The Gift of Gab: All About Languages!

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Re: The Gift of Gab: All About Languages!

Postby Gymfan15 » May 30, 2017 6:10 pm

It's hard for me to say what materials have been most helpful in my core Chinese learning because I've had private tutors and a lot of them made their own lessons, but I can tell you what standardized materials I have used and what I thought:

Practical Audio-Visual Chinese: This is a series of textbooks that is extremely popular among Chinese learners; I think it's the most common language learning resource here. It's a textbook with a DVD attached with video demonstrations of the dialogues, but you can actually find those videos online. Personally I haven't found the book that helpful but I think if you were learning Chinese on your own and needed dialogue examples, it would be useful. I guess it's popular for a reason? ;)

Memrise: This is a flashcard website that is used for language learning (I'm sure a lot of you know about it) and I've recently started using it for Chinese vocab...it's been SUPER helpful. I've been going through the TOCFL Vocab banks (TOCFL is the name of the proficiency test I took a few weeks ago) and it was invaluable in helping me read and recognize more characters. Nice mix of listening, reading and definitions.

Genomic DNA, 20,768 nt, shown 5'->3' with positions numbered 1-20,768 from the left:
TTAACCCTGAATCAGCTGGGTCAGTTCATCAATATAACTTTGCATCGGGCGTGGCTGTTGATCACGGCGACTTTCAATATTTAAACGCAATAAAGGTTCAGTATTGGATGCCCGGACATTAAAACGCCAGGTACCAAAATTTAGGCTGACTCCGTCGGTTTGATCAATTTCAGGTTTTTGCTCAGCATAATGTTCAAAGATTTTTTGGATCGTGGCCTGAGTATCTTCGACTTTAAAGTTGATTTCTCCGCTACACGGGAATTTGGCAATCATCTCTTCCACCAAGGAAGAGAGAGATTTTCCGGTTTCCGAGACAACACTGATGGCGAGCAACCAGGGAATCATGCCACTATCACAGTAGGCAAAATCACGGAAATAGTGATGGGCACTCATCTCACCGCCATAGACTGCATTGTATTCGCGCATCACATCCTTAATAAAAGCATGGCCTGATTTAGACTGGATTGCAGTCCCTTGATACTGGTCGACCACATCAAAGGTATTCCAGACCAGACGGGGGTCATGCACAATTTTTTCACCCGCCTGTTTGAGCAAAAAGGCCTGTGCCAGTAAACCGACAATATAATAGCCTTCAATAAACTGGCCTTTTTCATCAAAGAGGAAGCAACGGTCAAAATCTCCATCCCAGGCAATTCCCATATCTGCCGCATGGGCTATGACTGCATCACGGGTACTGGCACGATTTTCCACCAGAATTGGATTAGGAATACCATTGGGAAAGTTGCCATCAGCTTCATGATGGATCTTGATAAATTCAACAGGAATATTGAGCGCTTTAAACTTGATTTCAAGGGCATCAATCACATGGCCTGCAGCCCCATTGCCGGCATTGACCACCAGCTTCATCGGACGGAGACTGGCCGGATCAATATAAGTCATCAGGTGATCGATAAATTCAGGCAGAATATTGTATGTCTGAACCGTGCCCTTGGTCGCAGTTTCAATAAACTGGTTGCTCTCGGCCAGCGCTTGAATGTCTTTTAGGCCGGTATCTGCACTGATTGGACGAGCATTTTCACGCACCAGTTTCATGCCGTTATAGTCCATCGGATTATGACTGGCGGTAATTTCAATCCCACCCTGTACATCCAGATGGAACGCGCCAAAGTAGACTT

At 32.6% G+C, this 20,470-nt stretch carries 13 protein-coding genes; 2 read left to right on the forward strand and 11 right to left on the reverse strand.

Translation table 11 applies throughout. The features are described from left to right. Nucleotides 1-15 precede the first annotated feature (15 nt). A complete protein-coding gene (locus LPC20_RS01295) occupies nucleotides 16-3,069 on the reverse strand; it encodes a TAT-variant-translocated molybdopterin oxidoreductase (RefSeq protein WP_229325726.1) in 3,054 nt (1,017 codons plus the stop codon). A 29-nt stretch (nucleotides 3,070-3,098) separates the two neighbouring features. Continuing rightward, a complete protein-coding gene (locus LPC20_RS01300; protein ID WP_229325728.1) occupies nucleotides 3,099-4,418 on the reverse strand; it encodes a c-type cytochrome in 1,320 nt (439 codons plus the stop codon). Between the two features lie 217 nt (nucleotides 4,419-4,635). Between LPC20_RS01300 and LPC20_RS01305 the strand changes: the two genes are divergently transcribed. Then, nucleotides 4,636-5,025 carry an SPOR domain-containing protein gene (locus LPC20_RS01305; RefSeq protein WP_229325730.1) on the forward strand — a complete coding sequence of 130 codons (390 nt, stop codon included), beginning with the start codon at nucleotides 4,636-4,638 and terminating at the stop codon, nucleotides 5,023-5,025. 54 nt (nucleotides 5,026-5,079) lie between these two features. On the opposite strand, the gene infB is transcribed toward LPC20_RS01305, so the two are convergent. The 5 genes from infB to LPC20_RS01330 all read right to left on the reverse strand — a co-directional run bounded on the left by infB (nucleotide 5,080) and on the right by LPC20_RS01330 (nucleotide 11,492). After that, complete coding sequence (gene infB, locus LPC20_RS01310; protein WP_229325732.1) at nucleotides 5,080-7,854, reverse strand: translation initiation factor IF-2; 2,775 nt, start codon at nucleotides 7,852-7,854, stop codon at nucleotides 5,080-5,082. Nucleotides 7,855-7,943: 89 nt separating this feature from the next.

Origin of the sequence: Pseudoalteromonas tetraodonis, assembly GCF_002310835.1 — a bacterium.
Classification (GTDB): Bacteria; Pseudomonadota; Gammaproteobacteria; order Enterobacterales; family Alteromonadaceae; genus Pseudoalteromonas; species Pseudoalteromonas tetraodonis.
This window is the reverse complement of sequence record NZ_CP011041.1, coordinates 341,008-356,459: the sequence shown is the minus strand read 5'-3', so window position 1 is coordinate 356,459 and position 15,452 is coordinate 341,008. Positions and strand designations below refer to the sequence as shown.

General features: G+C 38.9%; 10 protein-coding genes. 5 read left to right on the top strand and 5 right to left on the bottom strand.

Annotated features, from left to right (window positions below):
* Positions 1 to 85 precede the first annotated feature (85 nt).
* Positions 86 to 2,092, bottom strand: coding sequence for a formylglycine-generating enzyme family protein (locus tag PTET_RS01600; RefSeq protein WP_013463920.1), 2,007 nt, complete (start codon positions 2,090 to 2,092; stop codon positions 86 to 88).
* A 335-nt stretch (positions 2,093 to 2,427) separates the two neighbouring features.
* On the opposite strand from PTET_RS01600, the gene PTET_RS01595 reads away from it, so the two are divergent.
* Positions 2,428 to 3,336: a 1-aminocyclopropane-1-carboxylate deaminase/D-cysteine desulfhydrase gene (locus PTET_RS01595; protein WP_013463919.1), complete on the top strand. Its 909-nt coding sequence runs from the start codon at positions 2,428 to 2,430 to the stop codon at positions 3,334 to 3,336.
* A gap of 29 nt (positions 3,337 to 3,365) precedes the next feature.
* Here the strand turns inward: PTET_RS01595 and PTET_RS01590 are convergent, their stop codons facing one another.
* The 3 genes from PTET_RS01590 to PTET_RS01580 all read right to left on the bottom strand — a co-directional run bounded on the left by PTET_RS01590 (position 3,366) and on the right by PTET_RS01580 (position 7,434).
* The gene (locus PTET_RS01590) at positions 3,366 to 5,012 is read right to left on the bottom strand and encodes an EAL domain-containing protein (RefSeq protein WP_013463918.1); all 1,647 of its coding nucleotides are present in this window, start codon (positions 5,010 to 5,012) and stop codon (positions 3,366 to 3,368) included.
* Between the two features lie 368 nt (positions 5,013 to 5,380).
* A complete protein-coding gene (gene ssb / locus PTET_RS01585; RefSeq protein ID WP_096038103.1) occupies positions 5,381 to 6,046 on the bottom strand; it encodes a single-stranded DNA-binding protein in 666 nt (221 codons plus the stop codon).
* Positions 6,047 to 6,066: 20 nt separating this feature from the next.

HelloChinese: iOS app that I LOVE. It's free and I like it because it teaches you a lot of grammar and sentences as well as vocab. More like a "game" but it has been extremely helpful for me. You can do it with pinyin or without, if you really want to practice your reading more.

StickyStudy: iOS flashcard app that I bought because of the TOCFL vocab word banks; it's really just a basic flashcard app but it had the Chinese already plugged in and it has a nice format. Good if you want to just drill vocab.

Pleco: This is a Chinese dictionary app that is SUPER helpful if you need to look up words on the go. Probably not the best for non-immersion learning but helpful if you are out and about and you see some Chinese on a sign that you want to translate. This is probably my most-used app but again I live in Taiwan so I'm actually having to look up words on a frequent basis to use. :p